United Kingdom Debussy, Saint–Saëns, Berlioz: Simon Trpčeski (piano), Royal Liverpool Philharmonic Orchestra ,Vasily Petrenko (conductor), Guildhall, Preston 26.3.2012 (MC)
Debussy: Rondes de Printemps from Images
Saint–Saëns: Piano Concerto No. 2 in G minor
Berlioz: Symphonie fantastique
It’s clear that the Royal Liverpool Philharmonic Orchestra has come a long way under their Leningrad (now Saint Petersburg) born chief conductor Vasily Petrenko. Now revitalised it’s a joy to attend concerts from this very fine orchestra. It will certainly be cause for celebration if Petrenko chooses to stay in Liverpool beyond 2015.
As I expected the Liverpool Phil/Petrenko partnership did not disappoint with this French themed concert at Preston Guildhall. With his usual elegant bearing the inspirational Russian maestro directed with focus and assurance. In Debussy’s Rondes de Printemps Petrenko ensured that the Guildhall was suffused with the delicate aroma, verdant colours and excitable sounds of the season of spring. The final section of Debussy’s three Images for orchestra, Rondes de Printemps, seemed ideal to ease and soothe the body from the strains of the day. Beautifully played this incandescent, cleanly focused performance exuded bucolic charm. The beautifully toned and polished playing from the woodwind, especially the flutes and oboe, will linger in the memory.
It must be nearly thirty years since I attended a Manchester concert with French pianist Cécile Ousset giving an electric account of Saint-Saëns Piano Concerto No. 2. Since then I have always found this score highly attractive but performances have often disappointed. Macedonian pianist Simon Trpčeski, a regular collaborator with Petrenko, was on fine form entertaining the audience with a high-voltage performance and a touch of swagger too. Trpčeski was authoritative right from the opening cadenza of the weighty first movement, and the entrance of the orchestra was striking. In total command Trpčeski told a passionate story with such expressive playing. Lyrical and good humoured the inventive central Scherzo sounded marvellous and was marred only by a couple of untidy moments of indecision between soloist and orchestra. Vivaciously up-beat the carnival-like finale with its tarantella rhythms was a splendid showpiece for the Macedonian’s brilliant if rather showy technique. How the audience loved Trpčeski’s performance and they were treated to an encore for piano, violin and cello called Dancing Fantasy (I think!). Jaunty and unsophisticated this arrangement of an accordion piece included shouting and stamping which only added to the fun.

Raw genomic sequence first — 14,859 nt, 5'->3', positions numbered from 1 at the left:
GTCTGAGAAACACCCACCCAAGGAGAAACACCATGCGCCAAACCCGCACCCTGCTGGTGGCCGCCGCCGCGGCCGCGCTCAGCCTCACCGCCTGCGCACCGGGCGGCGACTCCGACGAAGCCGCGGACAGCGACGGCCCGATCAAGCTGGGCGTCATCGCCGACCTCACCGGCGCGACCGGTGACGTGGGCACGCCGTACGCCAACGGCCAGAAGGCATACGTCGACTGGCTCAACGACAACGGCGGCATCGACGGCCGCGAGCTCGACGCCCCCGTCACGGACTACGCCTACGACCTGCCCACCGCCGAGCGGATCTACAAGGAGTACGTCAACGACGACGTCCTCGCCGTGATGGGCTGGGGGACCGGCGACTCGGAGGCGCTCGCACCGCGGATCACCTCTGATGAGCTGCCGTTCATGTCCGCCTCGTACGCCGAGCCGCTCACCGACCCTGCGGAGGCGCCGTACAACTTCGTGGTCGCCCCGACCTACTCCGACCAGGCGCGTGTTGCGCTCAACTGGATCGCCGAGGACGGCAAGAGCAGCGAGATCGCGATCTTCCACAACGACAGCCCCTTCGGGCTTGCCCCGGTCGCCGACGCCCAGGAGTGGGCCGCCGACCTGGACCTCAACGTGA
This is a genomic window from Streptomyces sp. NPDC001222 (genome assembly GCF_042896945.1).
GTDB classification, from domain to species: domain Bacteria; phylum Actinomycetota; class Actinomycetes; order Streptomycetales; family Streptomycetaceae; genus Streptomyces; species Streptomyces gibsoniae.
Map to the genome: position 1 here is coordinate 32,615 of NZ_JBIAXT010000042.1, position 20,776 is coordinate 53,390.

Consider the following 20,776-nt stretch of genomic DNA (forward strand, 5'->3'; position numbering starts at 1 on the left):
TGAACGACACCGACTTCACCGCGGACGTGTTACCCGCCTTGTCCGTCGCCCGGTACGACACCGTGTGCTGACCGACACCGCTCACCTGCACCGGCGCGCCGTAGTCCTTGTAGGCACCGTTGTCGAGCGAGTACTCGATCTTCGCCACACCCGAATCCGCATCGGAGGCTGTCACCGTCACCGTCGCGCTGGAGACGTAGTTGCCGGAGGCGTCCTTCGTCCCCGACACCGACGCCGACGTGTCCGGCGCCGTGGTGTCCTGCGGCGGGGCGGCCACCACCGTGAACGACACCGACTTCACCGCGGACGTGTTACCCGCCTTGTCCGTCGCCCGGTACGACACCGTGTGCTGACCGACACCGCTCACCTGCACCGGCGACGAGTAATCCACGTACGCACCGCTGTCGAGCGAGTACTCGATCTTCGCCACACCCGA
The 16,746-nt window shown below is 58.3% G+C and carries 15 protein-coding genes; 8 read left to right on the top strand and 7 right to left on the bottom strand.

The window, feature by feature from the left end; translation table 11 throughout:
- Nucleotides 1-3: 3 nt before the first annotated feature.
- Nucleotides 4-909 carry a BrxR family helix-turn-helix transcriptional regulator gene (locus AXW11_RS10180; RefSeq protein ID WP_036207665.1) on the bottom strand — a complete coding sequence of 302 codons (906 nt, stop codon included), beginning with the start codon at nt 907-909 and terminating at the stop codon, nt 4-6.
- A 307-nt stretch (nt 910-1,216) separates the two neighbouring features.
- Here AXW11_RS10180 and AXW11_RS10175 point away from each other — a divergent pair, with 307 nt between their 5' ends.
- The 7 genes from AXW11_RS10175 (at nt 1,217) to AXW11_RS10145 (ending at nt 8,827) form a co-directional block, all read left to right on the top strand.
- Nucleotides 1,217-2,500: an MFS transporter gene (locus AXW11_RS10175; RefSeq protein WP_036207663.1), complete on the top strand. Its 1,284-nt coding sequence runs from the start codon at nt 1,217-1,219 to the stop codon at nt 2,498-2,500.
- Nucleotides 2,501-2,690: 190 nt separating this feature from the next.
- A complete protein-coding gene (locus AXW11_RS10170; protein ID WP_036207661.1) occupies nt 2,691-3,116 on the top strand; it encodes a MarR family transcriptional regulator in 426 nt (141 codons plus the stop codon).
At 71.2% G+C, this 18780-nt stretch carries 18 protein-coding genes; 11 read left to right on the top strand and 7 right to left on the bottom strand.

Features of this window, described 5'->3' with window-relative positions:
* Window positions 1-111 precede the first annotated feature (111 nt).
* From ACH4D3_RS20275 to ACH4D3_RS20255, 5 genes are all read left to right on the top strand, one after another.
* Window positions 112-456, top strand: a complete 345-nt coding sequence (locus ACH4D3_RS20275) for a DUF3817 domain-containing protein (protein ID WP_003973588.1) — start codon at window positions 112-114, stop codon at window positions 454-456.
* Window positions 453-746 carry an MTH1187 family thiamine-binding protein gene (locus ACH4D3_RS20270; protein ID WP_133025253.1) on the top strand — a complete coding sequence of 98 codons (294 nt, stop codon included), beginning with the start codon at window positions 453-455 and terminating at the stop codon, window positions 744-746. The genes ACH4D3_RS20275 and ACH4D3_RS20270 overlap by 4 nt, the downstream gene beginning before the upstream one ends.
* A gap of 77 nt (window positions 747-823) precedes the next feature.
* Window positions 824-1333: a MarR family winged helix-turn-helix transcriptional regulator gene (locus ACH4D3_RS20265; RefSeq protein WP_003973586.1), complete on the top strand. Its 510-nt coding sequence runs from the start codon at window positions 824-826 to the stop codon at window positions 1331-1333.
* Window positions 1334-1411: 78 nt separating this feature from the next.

Petrenko’s account of Berlioz’s Symphonie fantastique, a daringly innovative score when composed, felt fresh and so freely and brazenly romantic. This was an alert reading from Petrenko with the challenging instrumental balances splendidly controlled – a gratifying mixture of dramatic tension and refinement. With such marvellous string playing I was frequently reminded how splendid the cello section has become having developed a rich, mellow, almost Russian hue to their sound. Cor anglais principal Rachael Pankhurst demonstrated a remarkable technique and limpid tone. I loved her haunting solo playing over timpani rolls in the plaintive Scène aux champs (Scene in the Country).
In the famous Marche au supplice (March to the Scaffold) Petrenko kept a steady pace resisting any temptation to overquicken. Skilfully the percussion and brass didn’t over-dominate the proceedings, playing powerfully yet at sensible volumes. The intensely played finale, Songe d’une nuit de Sabbat (Dreams of a Witches’ Sabbath) was a different matter with the battery of percussion playing with real purpose and the colourful braying brass packing a real punch. Petrenko clearly has a special affinity for the Berlioz score. How I wish the performance had been recorded.